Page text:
Behind The Bench: Pekka Rinne
Born: November 3, 1982
Wt: 205 lbs
Draft: 258th overall by the Nashville Predators in 2004
Plays for: Nashville Predators, Goaltender, Catches Left
Jersey No.: #35
Regular Season: 177 GP – 95 W – 54 L – 18 OTL, 2.33 GAA, .920 Sv%
Playoffs: 18 GP – 8 W – 8 L – 2 OTL, 2.60 GAA, .908 Sv%
No NHL All-Star goaltender has been drafted later than Pekka Rinne in NHL History. Pekka Rinne was drafted 258th overall by the Nashville Predators in 2004, the only other NHL All-Star drafted later than him was defensemen Mark Streit.
Pekka Rinne spent the lockout playing for Karpat’s junior team and didn’t sign with the Predators until August of 2005. He began his North American career immediately with the Milwaukee Admirals of the AHL. Rinne started the season as a back-up to Brian Finley but eventually won the starting job from Finley. He finished his first North American season playing in 51 games, posting a 30-18-2 record with 2 shutouts, 2.82 GAA and .904 Sv%. Rinne appeared in two NHL games for the Predators during the 05/06 season and posted a 1-1-0 record, with a 3.80 GAA and a .900 Sv%.
Due to an offseason incident, Rinne suffered a dislocated shoulder and missed the first four months of the 06/07 season. Rinne played 29 games for the Admirals that season and posted a 15-7-6 record, 2.34 GAA and a .906 Sv%. In his third season with the Admirals, Rinne carried much of the work load and played in 65 games posting a 36-24-3 record with a 2.47 GAA and .908 Sv%.
Rinne started the 08/09 season as Dan Ellis’ back-up but due to Ellis’ poor play, Rinne was given the starter job and never looked back. He finished the season playing in 52 games and posted a 29-15-4 record with 7 shutouts (A Predators’ franchise record). Rinne carried his strong play into the 09/10 season posting career highs in games played (58), games won (32) and matched the Predators’ franchise record for most shutouts in a season (7). Rinne played in his first NHL playoffs against the Chicago Blackhawks but the team would lose in 6 games.
Although he struggled early in the 10/11 season with an injury caused by a collision with Troy Bodie, Rinne would eventually bounce back. After he returned from injury on December 23, 2010, Rinne went on to win 25 of the 40 games he played in. During his phenominal run, Rinne posted a 4 game win streak and two 5 game win streaks. Rinne finished the season playing in 64 games, posting a 33-22-9 record with 6 shutouts. He posted a career low 2.12 GAA and posted a career high .930 Sv%. Rinne was named one of the three finalists for the Vezina Trophy along side Tim Thomas and Roberto Luongo and was named a NHL Second Team All-Star. By season’s end, Rinne established himself as one of the elite goaltenders in the league.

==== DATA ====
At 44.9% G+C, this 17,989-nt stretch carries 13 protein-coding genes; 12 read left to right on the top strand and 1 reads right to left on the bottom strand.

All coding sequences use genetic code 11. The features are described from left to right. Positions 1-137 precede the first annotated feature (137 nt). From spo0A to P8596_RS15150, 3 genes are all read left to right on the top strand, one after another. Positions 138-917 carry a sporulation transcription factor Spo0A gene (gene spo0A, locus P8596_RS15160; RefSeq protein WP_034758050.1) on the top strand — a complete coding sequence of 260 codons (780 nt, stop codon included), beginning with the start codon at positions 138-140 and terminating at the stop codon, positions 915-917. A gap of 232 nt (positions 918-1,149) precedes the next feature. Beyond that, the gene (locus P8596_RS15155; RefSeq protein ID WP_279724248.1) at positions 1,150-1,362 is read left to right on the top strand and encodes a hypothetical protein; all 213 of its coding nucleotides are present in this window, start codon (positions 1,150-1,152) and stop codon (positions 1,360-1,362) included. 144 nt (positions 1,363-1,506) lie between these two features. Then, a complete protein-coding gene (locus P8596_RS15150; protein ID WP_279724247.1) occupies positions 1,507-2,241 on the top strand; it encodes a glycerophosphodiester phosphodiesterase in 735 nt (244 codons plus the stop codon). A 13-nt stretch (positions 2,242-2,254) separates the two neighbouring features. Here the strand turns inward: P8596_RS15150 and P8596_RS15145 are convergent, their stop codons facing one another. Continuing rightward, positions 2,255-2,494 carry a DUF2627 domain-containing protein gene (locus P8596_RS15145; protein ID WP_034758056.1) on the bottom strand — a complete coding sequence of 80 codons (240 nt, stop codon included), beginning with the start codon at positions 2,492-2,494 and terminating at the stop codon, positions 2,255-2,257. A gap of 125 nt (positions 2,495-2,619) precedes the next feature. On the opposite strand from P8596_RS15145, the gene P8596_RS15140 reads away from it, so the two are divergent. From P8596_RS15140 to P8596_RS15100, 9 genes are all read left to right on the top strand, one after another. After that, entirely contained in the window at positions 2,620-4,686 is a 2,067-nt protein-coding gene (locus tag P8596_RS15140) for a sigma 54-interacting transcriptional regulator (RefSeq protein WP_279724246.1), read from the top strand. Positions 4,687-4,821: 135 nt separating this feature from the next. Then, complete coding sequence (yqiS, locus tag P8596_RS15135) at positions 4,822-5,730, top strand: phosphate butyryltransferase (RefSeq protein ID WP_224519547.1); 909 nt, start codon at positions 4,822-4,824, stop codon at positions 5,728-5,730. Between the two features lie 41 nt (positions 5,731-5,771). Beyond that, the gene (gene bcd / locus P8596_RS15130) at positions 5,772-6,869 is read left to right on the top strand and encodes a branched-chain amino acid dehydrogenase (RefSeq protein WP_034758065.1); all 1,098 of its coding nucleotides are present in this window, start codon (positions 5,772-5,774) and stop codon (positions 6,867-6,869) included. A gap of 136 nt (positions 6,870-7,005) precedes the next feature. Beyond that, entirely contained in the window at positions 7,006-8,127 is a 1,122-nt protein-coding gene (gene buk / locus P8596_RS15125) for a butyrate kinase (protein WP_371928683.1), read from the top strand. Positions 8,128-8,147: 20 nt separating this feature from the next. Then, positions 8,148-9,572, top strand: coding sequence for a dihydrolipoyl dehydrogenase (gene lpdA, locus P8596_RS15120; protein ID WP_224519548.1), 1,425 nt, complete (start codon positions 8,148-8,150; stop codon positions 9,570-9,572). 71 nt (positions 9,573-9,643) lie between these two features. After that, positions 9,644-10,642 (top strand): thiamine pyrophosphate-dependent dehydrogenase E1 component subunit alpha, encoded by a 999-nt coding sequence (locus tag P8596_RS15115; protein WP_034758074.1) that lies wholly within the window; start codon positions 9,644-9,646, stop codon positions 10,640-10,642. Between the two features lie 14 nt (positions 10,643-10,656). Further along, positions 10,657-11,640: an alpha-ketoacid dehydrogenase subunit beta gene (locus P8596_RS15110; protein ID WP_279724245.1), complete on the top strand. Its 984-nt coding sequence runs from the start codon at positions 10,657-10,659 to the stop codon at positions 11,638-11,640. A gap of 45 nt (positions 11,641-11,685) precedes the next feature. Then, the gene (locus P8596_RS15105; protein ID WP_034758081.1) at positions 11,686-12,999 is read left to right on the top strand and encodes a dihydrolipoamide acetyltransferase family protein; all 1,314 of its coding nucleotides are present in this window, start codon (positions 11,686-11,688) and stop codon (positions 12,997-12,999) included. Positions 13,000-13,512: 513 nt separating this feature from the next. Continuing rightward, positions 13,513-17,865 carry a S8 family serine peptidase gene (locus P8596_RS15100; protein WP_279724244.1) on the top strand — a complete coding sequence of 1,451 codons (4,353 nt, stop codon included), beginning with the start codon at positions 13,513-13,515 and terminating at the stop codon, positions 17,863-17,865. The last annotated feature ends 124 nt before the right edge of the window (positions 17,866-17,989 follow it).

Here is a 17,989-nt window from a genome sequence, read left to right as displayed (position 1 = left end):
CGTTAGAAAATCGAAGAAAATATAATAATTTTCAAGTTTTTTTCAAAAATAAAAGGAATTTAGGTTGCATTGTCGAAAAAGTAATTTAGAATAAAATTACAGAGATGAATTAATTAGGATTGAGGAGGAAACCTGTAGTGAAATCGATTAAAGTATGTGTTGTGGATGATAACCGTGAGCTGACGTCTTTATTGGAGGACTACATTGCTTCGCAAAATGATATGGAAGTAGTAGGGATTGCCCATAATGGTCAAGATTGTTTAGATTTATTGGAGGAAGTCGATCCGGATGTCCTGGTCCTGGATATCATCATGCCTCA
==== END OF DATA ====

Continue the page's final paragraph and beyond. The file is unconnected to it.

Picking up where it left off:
Rinne finished 9th in games played, 3rd in GAA, 2nd in Sv%, 15th in wins and 9th in shoot out wins among all goalies.
Rinne capped off his fantasic season by helping the Predators win their first ever playoff series in franchise history by defeating the Anaheim Ducks in 6 games in the first round. The Predators were eliminated by Presidents’ Trophy winners, the Vancouver Canucks, in 6 games. Rinne finished the playoffs with a 2.57 GAA and a .907 Sv%
Rinne is a very intimidating goalie. He is very large and covers a lot of the net when he is standing in the crease. Couple his long legs with his butterfly style and it is almost impossible to get anything through the bottom half of the net. Rinne is also a very athletic goalie. He can move around the net efficiently and effectively and has great lateral movement. He is the type of goalie that is positionally sound and is rarely caught out of position on a goal. Rinne has a very quick glove hand and his large frame makes scoring up top just as difficult. Pucks will go to his glove and die there. Rinne’s black hole of a glove is his greatest asset but it’s also his great flaw. He likes to stop everything with his glove, at times he’ll scoop up the puck off the ice with his glove like a shortstop. That being said, Rinne does have trouble controlling rebounds off his pads but due to the collapsing style of defense the Predators play, he hasn’t been severely punished for his control. He also has a tendency to give up goals high blocker side.
Rinne is a fantastic goaltender and he is currently playing for a team that’s style is advantageous for him. His glove is arguably the best in the league and being only 28, he still has a year or two until he reaches his “goaltending prime.” For the Predators to go further in the playoffs, they’ll need to find Rinne some offensive support for the nights he is struggling.
Behind The Bench appears Monday to Friday only on puckpuckgoose.com.
Edited by: John Jasinski